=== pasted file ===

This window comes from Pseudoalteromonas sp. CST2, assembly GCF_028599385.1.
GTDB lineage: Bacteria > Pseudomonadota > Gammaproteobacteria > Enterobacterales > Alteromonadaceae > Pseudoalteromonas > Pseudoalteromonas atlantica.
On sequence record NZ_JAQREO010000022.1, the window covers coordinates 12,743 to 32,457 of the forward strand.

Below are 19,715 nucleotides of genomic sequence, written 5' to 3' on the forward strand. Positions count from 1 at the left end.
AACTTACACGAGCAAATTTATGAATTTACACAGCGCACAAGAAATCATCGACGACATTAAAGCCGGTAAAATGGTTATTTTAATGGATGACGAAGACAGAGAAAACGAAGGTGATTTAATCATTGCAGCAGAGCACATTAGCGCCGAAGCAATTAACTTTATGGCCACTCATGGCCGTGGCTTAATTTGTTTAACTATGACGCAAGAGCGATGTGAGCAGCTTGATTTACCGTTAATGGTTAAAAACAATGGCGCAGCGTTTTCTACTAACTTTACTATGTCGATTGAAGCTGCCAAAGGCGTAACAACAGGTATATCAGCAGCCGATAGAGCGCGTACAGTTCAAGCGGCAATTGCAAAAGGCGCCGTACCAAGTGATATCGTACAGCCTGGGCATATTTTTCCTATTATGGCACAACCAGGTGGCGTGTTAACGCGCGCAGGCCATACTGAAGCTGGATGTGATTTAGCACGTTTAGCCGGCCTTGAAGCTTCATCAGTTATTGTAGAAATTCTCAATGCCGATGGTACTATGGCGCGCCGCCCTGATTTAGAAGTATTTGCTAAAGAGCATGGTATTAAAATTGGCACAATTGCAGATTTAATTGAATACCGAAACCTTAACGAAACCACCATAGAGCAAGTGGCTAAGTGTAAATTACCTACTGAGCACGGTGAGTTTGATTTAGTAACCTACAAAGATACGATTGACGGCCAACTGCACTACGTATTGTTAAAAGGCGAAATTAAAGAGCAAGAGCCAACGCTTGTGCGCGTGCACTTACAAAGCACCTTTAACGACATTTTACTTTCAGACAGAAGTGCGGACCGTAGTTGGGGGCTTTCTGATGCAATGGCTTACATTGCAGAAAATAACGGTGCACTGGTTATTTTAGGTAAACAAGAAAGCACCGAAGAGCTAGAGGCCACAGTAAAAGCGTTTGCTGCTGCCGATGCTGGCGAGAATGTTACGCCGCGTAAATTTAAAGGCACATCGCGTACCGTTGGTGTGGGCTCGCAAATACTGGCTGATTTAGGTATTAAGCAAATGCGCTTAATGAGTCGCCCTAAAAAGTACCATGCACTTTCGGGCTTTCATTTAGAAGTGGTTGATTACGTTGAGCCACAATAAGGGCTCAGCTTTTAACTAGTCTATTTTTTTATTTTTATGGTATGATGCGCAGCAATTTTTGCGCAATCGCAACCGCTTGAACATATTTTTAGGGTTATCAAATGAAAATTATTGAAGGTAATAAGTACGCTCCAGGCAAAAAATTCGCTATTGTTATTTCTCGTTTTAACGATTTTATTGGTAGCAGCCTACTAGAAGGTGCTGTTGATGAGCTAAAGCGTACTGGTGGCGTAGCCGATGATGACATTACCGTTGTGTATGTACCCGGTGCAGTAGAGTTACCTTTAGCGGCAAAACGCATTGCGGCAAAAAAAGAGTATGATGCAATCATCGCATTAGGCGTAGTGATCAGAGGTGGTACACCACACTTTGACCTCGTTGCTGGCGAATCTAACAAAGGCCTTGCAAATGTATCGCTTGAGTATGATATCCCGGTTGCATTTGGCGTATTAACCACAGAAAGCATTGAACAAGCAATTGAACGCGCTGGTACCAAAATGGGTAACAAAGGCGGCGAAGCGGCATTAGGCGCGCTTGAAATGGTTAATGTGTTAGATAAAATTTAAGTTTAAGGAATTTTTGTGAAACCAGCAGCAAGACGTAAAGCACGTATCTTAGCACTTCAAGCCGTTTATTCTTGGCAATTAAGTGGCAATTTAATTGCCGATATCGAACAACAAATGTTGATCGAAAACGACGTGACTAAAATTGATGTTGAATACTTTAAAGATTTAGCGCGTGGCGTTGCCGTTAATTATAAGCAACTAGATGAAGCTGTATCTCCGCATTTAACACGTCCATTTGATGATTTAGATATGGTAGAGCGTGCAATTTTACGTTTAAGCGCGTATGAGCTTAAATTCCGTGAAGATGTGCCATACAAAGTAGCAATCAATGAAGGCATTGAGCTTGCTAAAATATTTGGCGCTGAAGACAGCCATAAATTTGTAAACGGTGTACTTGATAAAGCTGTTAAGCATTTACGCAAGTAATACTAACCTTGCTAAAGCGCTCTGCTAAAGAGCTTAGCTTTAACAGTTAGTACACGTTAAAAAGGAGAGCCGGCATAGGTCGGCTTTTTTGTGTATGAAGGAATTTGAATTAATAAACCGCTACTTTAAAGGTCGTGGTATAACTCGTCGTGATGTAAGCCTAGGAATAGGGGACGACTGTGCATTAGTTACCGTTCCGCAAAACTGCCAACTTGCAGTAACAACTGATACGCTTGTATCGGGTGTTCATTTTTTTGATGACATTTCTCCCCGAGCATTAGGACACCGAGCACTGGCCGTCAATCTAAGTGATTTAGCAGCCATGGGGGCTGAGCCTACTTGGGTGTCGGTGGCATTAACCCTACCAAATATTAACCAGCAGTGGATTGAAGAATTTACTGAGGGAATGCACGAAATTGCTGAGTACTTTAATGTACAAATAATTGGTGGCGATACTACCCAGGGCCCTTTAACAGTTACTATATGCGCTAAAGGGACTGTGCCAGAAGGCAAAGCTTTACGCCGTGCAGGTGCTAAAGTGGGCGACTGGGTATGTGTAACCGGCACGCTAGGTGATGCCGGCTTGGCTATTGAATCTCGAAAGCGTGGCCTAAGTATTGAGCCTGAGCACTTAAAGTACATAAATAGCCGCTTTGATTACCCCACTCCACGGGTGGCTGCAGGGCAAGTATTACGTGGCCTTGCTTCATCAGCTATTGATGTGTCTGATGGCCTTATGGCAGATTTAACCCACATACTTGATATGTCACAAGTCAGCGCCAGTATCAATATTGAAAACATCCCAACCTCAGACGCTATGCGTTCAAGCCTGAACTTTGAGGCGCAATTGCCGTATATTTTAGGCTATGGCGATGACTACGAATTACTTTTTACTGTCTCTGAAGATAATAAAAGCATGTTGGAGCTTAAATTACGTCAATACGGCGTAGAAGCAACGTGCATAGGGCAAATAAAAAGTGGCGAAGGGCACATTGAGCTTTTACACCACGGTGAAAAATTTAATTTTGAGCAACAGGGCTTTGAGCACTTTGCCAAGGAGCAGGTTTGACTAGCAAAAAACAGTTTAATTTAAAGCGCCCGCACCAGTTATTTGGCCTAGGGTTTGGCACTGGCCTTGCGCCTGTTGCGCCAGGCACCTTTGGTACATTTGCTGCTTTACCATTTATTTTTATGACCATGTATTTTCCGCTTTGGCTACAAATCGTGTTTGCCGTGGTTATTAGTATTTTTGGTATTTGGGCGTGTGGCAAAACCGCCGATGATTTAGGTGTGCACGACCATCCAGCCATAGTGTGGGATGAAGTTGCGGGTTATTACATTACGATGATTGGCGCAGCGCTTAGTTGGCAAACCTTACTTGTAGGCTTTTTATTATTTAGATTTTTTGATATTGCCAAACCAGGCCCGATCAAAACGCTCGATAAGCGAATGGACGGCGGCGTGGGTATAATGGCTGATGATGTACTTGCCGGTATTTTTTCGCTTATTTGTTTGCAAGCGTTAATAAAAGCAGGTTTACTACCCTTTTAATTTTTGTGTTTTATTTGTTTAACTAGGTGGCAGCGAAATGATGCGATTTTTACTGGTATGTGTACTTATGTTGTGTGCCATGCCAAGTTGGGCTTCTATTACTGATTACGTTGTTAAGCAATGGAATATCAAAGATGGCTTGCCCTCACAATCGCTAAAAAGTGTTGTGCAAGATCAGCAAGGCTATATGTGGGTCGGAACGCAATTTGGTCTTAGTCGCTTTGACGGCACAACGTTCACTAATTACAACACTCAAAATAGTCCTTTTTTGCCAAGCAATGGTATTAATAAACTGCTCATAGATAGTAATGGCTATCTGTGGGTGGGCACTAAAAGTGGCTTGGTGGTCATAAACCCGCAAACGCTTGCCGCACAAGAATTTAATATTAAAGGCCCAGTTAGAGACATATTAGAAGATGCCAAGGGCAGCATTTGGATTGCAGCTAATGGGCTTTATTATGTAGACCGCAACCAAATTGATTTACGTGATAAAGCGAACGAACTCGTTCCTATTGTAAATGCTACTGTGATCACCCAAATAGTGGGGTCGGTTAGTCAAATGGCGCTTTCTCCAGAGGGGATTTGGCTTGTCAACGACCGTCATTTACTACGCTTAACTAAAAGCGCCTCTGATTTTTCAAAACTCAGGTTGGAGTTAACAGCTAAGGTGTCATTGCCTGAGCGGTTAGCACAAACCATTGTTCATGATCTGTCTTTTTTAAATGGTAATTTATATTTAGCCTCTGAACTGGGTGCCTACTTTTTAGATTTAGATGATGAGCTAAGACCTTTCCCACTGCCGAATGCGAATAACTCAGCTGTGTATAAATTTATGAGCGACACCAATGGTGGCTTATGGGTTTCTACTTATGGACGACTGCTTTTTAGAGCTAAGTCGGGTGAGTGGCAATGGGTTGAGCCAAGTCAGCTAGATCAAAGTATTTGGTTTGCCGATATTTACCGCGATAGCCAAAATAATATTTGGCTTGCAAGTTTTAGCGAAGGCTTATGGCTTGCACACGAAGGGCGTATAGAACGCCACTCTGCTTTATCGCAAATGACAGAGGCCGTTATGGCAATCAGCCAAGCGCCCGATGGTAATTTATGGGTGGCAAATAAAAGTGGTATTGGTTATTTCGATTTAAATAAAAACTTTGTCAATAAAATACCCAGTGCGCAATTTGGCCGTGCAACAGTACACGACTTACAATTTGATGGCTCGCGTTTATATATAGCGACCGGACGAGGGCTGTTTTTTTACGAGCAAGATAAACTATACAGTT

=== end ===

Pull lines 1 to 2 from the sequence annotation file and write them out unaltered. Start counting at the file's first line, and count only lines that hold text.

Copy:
This window comes from Pseudoalteromonas sp. CST2, assembly GCF_028599385.1.
GTDB lineage: Bacteria > Pseudomonadota > Gammaproteobacteria > Enterobacterales > Alteromonadaceae > Pseudoalteromonas > Pseudoalteromonas atlantica.